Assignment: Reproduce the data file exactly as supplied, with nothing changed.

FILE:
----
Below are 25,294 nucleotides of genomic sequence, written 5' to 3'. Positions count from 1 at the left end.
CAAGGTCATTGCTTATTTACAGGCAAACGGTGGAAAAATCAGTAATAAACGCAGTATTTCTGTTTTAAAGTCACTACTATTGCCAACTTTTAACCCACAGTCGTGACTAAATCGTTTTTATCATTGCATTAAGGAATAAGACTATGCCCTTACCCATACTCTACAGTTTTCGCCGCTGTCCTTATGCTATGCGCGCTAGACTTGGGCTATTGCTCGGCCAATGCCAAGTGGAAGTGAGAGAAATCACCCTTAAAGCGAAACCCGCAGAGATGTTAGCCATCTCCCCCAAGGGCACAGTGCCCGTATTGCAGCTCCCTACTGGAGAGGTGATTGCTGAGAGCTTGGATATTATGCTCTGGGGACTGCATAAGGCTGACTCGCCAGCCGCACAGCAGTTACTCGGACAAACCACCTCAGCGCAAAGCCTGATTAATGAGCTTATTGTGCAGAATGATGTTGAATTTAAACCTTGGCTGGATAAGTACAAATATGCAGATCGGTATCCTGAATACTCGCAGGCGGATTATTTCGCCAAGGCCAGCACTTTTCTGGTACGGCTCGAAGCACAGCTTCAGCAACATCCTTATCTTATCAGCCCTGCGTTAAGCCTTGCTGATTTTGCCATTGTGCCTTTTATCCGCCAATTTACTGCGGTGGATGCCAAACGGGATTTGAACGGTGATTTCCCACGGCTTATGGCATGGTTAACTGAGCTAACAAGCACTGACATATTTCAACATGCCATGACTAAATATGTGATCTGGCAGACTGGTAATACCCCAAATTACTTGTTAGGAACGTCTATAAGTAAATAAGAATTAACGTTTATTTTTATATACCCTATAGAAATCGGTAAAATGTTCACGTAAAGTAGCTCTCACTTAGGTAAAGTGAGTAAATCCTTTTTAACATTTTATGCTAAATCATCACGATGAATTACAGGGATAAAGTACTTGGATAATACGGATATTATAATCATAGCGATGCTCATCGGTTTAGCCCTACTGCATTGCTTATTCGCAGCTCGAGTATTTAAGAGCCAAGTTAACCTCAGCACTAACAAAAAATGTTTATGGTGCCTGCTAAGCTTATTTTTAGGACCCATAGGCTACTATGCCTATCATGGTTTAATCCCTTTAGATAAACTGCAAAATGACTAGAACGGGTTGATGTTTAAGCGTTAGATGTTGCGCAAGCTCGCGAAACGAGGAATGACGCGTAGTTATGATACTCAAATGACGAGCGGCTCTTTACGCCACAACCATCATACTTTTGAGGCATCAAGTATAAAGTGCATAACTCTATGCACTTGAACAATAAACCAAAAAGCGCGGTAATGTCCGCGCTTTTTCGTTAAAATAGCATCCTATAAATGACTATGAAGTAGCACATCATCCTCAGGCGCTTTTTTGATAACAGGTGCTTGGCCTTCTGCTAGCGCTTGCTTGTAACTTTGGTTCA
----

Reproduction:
Below are 25,294 nucleotides of genomic sequence, written 5' to 3'. Positions count from 1 at the left end.
CAAGGTCATTGCTTATTTACAGGCAAACGGTGGAAAAATCAGTAATAAACGCAGTATTTCTGTTTTAAAGTCACTACTATTGCCAACTTTTAACCCACAGTCGTGACTAAATCGTTTTTATCATTGCATTAAGGAATAAGACTATGCCCTTACCCATACTCTACAGTTTTCGCCGCTGTCCTTATGCTATGCGCGCTAGACTTGGGCTATTGCTCGGCCAATGCCAAGTGGAAGTGAGAGAAATCACCCTTAAAGCGAAACCCGCAGAGATGTTAGCCATCTCCCCCAAGGGCACAGTGCCCGTATTGCAGCTCCCTACTGGAGAGGTGATTGCTGAGAGCTTGGATATTATGCTCTGGGGACTGCATAAGGCTGACTCGCCAGCCGCACAGCAGTTACTCGGACAAACCACCTCAGCGCAAAGCCTGATTAATGAGCTTATTGTGCAGAATGATGTTGAATTTAAACCTTGGCTGGATAAGTACAAATATGCAGATCGGTATCCTGAATACTCGCAGGCGGATTATTTCGCCAAGGCCAGCACTTTTCTGGTACGGCTCGAAGCACAGCTTCAGCAACATCCTTATCTTATCAGCCCTGCGTTAAGCCTTGCTGATTTTGCCATTGTGCCTTTTATCCGCCAATTTACTGCGGTGGATGCCAAACGGGATTTGAACGGTGATTTCCCACGGCTTATGGCATGGTTAACTGAGCTAACAAGCACTGACATATTTCAACATGCCATGACTAAATATGTGATCTGGCAGACTGGTAATACCCCAAATTACTTGTTAGGAACGTCTATAAGTAAATAAGAATTAACGTTTATTTTTATATACCCTATAGAAATCGGTAAAATGTTCACGTAAAGTAGCTCTCACTTAGGTAAAGTGAGTAAATCCTTTTTAACATTTTATGCTAAATCATCACGATGAATTACAGGGATAAAGTACTTGGATAATACGGATATTATAATCATAGCGATGCTCATCGGTTTAGCCCTACTGCATTGCTTATTCGCAGCTCGAGTATTTAAGAGCCAAGTTAACCTCAGCACTAACAAAAAATGTTTATGGTGCCTGCTAAGCTTATTTTTAGGACCCATAGGCTACTATGCCTATCATGGTTTAATCCCTTTAGATAAACTGCAAAATGACTAGAACGGGTTGATGTTTAAGCGTTAGATGTTGCGCAAGCTCGCGAAACGAGGAATGACGCGTAGTTATGATACTCAAATGACGAGCGGCTCTTTACGCCACAACCATCATACTTTTGAGGCATCAAGTATAAAGTGCATAACTCTATGCACTTGAACAATAAACCAAAAAGCGCGGTAATGTCCGCGCTTTTTCGTTAAAATAGCATCCTATAAATGACTATGAAGTAGCACATCATCCTCAGGCGCTTTTTTGATAACAGGTGCTTGGCCTTCTGCTAGCGCTTGCTTGTAACTTTGGTTCA